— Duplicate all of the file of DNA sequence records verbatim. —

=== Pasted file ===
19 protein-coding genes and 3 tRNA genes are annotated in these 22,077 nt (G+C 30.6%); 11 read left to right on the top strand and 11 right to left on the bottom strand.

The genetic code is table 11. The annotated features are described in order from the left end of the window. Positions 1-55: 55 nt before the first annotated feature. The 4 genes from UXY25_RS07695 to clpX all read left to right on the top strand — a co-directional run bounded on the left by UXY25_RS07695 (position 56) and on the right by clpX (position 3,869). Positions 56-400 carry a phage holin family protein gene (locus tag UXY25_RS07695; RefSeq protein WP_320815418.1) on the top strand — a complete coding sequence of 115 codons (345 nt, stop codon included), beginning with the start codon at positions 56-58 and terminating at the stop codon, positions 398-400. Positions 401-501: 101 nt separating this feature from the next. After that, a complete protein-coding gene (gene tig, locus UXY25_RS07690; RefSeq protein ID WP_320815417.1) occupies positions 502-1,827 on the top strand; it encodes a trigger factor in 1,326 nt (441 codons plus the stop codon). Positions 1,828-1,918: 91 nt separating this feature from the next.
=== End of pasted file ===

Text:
19 protein-coding genes and 3 tRNA genes are annotated in these 22,077 nt (G+C 30.6%); 11 read left to right on the top strand and 11 right to left on the bottom strand.

The genetic code is table 11. The annotated features are described in order from the left end of the window. Positions 1-55: 55 nt before the first annotated feature. The 4 genes from UXY25_RS07695 to clpX all read left to right on the top strand — a co-directional run bounded on the left by UXY25_RS07695 (position 56) and on the right by clpX (position 3,869). Positions 56-400 carry a phage holin family protein gene (locus tag UXY25_RS07695; RefSeq protein WP_320815418.1) on the top strand — a complete coding sequence of 115 codons (345 nt, stop codon included), beginning with the start codon at positions 56-58 and terminating at the stop codon, positions 398-400. Positions 401-501: 101 nt separating this feature from the next. After that, a complete protein-coding gene (gene tig, locus UXY25_RS07690; RefSeq protein ID WP_320815417.1) occupies positions 502-1,827 on the top strand; it encodes a trigger factor in 1,326 nt (441 codons plus the stop codon). Positions 1,828-1,918: 91 nt separating this feature from the next.